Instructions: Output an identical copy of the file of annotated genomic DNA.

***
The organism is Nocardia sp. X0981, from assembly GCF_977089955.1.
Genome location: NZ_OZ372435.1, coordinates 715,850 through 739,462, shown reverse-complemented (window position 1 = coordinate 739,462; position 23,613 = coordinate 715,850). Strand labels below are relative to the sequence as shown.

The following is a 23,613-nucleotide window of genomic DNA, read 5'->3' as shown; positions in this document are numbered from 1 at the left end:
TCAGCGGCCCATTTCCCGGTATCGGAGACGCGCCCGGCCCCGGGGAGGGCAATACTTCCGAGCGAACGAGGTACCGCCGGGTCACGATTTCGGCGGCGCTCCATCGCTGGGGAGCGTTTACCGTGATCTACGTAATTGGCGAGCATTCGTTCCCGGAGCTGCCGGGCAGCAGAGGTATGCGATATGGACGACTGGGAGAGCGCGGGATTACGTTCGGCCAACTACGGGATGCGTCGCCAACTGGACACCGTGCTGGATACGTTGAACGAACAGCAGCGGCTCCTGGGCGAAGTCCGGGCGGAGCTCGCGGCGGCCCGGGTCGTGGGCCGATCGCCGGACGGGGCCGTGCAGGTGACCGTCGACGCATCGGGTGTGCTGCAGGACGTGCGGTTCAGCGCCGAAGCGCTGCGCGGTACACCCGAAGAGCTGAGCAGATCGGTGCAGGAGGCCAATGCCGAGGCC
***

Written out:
The organism is Nocardia sp. X0981, from assembly GCF_977089955.1.
Genome location: NZ_OZ372435.1, coordinates 715,850 through 739,462, shown reverse-complemented (window position 1 = coordinate 739,462; position 23,613 = coordinate 715,850). Strand labels below are relative to the sequence as shown.

The following is a 23,613-nucleotide window of genomic DNA, read 5'->3' as shown; positions in this document are numbered from 1 at the left end:
TCAGCGGCCCATTTCCCGGTATCGGAGACGCGCCCGGCCCCGGGGAGGGCAATACTTCCGAGCGAACGAGGTACCGCCGGGTCACGATTTCGGCGGCGCTCCATCGCTGGGGAGCGTTTACCGTGATCTACGTAATTGGCGAGCATTCGTTCCCGGAGCTGCCGGGCAGCAGAGGTATGCGATATGGACGACTGGGAGAGCGCGGGATTACGTTCGGCCAACTACGGGATGCGTCGCCAACTGGACACCGTGCTGGATACGTTGAACGAACAGCAGCGGCTCCTGGGCGAAGTCCGGGCGGAGCTCGCGGCGGCCCGGGTCGTGGGCCGATCGCCGGACGGGGCCGTGCAGGTGACCGTCGACGCATCGGGTGTGCTGCAGGACGTGCGGTTCAGCGCCGAAGCGCTGCGCGGTACACCCGAAGAGCTGAGCAGATCGGTGCAGGAGGCCAATGCCGAGGCC